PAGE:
Reprinted with the kind permission of Solve ME/CFS Initiative.
The U.S. Department of Health & Human Services (HHS) released this week its response to the recommendations put forth by the Chronic Fatigue Syndrome Advisory Committee (CFSAC) at its August meeting. We recognize that these responses were written in late October, before the first Trans-NIH Working Group meeting. We understand that there have been positive developments at the National Institutes of Health since then.
The Solve ME/CFS Initiative has given a letter grade to HHS for each recommendation based on how well the agency responded, given last year’s Institute of Medicine (IOM) and Pathways to Prevention (P2P) reports, which unequivocally called for federal agency focus on ME/CFS.
To view the CFSAC recommendations and the full HHS responses, go here.
IOM report: ME/CFS is a “serious, chronic, complex, multisystem disease… In its most severe form, this disease can consume the lives of those whom it afflicts.”
IOM report: MC/CFS patients “…are more functionally impaired than those with other disabling illnesses, including Type 2 diabetes mellitus, congestive heart failure, hypertension, depression, multiple sclerosis and end-stage renal disease.”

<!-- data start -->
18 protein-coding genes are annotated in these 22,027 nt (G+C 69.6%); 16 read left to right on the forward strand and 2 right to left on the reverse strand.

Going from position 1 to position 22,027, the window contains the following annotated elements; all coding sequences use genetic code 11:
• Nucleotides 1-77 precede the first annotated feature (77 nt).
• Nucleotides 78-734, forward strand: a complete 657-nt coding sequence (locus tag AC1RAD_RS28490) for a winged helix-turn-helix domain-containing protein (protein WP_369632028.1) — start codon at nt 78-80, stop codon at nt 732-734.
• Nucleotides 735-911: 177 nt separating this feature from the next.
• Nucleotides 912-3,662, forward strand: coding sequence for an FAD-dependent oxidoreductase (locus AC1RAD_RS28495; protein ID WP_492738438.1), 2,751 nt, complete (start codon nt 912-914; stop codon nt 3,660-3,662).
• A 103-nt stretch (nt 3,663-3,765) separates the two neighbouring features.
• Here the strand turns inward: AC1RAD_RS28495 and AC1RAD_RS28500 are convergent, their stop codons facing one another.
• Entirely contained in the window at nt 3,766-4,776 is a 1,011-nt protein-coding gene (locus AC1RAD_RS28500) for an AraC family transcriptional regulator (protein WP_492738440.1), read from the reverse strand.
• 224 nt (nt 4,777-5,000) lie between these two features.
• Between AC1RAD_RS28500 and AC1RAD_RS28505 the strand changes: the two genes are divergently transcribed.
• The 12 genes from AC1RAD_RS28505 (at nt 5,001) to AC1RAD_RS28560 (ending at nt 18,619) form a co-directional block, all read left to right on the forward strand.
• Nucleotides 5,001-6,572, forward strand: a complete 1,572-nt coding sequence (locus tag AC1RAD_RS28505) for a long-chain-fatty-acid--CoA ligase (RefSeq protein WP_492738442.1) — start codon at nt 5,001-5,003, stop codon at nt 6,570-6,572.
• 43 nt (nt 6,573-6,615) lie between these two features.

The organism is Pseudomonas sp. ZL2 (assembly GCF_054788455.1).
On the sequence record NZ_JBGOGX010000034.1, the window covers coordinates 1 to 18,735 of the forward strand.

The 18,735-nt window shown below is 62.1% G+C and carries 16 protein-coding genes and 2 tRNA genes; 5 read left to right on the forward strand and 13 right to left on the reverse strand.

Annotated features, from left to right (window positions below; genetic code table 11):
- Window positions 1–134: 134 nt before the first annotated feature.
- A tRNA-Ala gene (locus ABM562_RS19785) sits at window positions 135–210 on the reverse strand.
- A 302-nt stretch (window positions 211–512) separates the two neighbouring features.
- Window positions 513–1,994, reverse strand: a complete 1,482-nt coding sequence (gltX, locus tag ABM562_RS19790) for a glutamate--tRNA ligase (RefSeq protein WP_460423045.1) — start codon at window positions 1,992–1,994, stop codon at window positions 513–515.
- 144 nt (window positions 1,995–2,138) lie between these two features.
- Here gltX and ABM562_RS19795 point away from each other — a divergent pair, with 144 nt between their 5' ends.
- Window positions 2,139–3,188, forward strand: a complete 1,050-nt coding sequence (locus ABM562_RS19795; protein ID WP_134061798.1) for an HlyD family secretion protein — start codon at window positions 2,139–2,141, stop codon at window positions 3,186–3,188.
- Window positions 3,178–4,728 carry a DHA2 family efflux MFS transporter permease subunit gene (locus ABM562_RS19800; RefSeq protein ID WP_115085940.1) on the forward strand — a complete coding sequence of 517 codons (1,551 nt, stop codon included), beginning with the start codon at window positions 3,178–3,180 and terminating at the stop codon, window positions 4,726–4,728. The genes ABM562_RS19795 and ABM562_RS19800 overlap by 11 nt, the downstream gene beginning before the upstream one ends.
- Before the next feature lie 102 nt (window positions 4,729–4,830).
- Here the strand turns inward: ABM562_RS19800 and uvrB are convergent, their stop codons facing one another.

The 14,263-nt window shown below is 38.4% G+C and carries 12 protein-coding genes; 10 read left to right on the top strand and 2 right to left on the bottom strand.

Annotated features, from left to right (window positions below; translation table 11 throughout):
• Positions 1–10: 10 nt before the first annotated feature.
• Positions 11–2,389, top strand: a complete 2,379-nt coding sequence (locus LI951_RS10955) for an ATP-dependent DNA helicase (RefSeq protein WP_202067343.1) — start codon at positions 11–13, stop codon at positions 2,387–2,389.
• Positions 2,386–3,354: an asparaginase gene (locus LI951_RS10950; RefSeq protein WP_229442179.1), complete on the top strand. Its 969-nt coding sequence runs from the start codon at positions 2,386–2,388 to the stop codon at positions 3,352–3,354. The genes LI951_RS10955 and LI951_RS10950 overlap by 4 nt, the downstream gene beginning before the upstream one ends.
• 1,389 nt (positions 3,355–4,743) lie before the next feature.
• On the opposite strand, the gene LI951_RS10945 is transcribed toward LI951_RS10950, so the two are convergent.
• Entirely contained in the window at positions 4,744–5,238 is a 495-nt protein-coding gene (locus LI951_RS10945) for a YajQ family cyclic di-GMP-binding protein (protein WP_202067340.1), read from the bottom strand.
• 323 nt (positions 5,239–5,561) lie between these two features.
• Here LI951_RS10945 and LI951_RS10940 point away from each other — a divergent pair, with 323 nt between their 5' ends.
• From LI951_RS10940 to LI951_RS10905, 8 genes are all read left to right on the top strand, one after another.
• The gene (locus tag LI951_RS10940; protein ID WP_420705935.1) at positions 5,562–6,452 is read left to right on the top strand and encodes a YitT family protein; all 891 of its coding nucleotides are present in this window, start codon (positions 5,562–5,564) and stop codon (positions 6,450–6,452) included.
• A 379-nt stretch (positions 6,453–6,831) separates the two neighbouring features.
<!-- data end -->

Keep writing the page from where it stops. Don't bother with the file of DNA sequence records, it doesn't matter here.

P2P report: “ME/CFS results in major disability for a large proportion of the people affected. Limited knowledge and research funding creates an additional burden for patients and health care providers.”
We note that in no case did HHS appear to disagree with CFSAC recommendations. Indeed, each recommendation was thoughtfully and painstakingly crafted by diverse and knowledgeable individuals. In the instances in which our organization assigned low grades, it was primarily due to federal process issues, which were described as preventing forward movement.
Assuming that the recommendations themselves have merit, as they were not refuted by HHS, then we can explore a path forward to achieve them. Knowing that the CFSAC has deep knowledge of the disease and HHS has deep knowledge of how to navigate through federal processes, a goodwill discussion regarding how to effect these recommendations would be a sensible next step.
We offer this assessment to continue a constructive, problem-solving dialogue regarding how our federal government can live into the Institute of Medicine’s and P2P’s mandates.